Here’s some how to’s when it comes to burns. First off- do your ABCs. Get your history from the patient, from family, from EMS. You need to figure out the mechanism of this burn. Was this an explosion? You may need to worry about associated injuries. Was this inside? You may need to worry about toxic gases.
In your exam, we all know to look for signs of smoke inhalation. These patient’s may need a tube as their airway reacts by being a bit of a drama queen and swelling closed, because that’s exactly what this poor patient needs. On top of this, the smoke may cause laryngospasm, so if the patient could tolerate it, try to give them some albuterol. But remember this laryngospasm may make passing that tube pretty difficult, so have surgical airway supplies on hand. It may behoove you to mark up your incision site at this time too, just in case.
The other big test question exam finding? Total Body Surface Area (TBSA) . Use the rule of nines. Don’t forget that babies are adorable and have giant heads- so their percentages are different. If, because we practice in real life and not in boards questions, the burns are splotchy and do not take up the entire 36% of the torso.
You can use the size of the patient’s palm to estimate percent. One palm sized splotch would be about 1%. Be sure you use the patient’s palm. Don’t underestimate their TBSA just because your hands are the size of a dinner plate.
Then use the TBSA to decipher how much fluid to give (Parkland formula) AND to decide who needs to go to a burn center.
Since we’re hoity-toity doctors we wanted to further separate our language from the lay person and decided that the degree system doesn’t work for us. So let’s talk about how to talk about burns.
To make it quick and dirty for you- here’s a table that I found on the google.
These present as a blanching, dry, red discoloration of the skin. These burns are painful. Think of a really bad sun burn. Basically you rub some lotion on these patients, and suggest they try aloe. You can ignore all the other treatments I talk about below. These burns should heal in about 3-6 days, so let them know they’ll be feeling kinda miserable for a hot sec.
Superficial Partial Thickness
These burns typically occur from a splash or a flash burn. The burn itself is blistered, pink, moist, and is painful. These patients may need a burn center if they have a partial burn >10% TBSA or a burn to their important pieces (face, hands, genitalia, etc.)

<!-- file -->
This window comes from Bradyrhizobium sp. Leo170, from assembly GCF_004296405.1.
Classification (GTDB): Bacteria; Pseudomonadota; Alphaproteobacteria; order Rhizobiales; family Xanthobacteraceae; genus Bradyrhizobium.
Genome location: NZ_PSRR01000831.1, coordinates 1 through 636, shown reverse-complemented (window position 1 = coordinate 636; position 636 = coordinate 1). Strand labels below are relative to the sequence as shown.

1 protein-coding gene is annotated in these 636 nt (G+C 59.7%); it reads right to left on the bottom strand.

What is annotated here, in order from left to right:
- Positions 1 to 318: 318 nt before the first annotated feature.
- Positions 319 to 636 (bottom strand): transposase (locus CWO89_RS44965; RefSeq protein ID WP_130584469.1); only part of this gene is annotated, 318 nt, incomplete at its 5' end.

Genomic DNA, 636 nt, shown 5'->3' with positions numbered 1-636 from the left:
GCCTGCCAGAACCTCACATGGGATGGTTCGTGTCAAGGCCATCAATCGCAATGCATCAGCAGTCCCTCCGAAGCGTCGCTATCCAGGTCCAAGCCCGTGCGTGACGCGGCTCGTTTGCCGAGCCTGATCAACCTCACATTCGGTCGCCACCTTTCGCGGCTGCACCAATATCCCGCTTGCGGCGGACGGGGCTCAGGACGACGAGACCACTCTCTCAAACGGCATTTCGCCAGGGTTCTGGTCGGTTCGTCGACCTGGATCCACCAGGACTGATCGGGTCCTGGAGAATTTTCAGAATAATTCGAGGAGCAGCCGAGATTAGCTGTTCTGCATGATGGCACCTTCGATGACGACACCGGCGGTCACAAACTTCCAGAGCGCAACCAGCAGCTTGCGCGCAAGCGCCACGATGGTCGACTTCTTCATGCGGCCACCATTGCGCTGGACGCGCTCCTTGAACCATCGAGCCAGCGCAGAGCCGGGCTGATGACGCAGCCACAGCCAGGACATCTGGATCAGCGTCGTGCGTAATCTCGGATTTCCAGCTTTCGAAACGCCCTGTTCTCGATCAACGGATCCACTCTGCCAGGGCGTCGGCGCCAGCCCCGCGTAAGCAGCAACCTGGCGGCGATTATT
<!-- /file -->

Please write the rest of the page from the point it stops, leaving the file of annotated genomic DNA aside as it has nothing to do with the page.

Deep Partial Thickness
As is obvious by the name, these burns extend deeper into the skin layers: all the way through the dermis.But basically these can present as any variation between superficial partial and full. They can be any color, wet or dry. They can have blisters. But they aren’t superficial partial because they do not blanch. And they aren’t full thickness because there are no eschars. Use the same decision process as superficial partial thickness to decide who to send to a burn center.
No matter what, these patients need to go to a burn center. To try to prevent contractures, serious infections, death these patients are going to need debridement, excision, re-excisions, grafts and a whole lot of love and care by specialists.
If you are shipping your patient off to a burn center, start them on fluids, monitor input with urine output (.5 ml/kg/hr,) attempt to keep them warm, intubate them if needed, throw in an NG ( if at >20% TBSA, patients are at risk for ileus) and place a foley. Get them out.
But it this is a patient with less than 10% TBSA and its not on a special bit (again face, hands, genitals, etc.) then we can do a little bit of our own burn care in the ED. Apply some silver sulfadiazine to the wound and cover with xeroform gauze. Tell them to change their dressing twice a day and follow up. If this is a pregnant lady or breast feeding, skip the sulfadiazine… it’s a category B drug with concern for kernicterus!
Even if this is a tiny burn, its gonna be a super painful healing process. Give them some opioids or consider a regional block if you’re admitting them.
Toxic gas inhalation
Think CO C O.
|Carbon Monoxide|| Red skin|
|Blood CO level||-Oxygen |
-Dive: to help prevent neuro symptoms IF
+ Blood levels >40%
+ Any neuro symptoms
|Cyanide(from combustion of material containing Nitrogen(i.e. plastic, vinyl, wool)||Red skin possible||VBG with high O2 but lactate is also super high||– Cyano-kit|
– Cyanide antidote(don’t give sodium nitrate if significant burns bc it creates methemoglobim which they already have enough of)
Mild low O2 sats
|Methemoglobin level-chocolate brown blood||– Methylene Blue|
Most burn patients will die from something other than their burn. Make sure you don’t miss anything else going on. Remember your math equations but don’t forget to do a thorough physical exam. Including the eyes!
Despite the classic boards question- call the Burn center before performing an escharotomy. That being said- if an intubated patient becomes difficult to bag or desats and nothing else comes up in your search for why, this patient may need chest or even a subdiaphragmatic transverse escharotomies. The latter especially in pediatric patient’s as they tend to belly breath.
All this being said- don’t forget about electrical and chemical burns. They’ve got their own presentations, secondary injuries and treatments that you can’t miss. If I had to summarize bits that I found important about these topics from our lecture it would be in these short kinda useless statements:
- Electrical – Get an EKG and full neuro exam. Some neuro findings may be transient. Muscle tetany can fracture bones and the burn may be more extensive than what is visible on the skin.
- Chemical – Bases are worse than acids, unless its HF because that shzz acts like a base AND eats up all the calcium. Decontaminate, Irrigate!
Please do a bit of your own googling or Tintinalli-ing or however you do-ing to study up on what makes these burns different and what to do about it!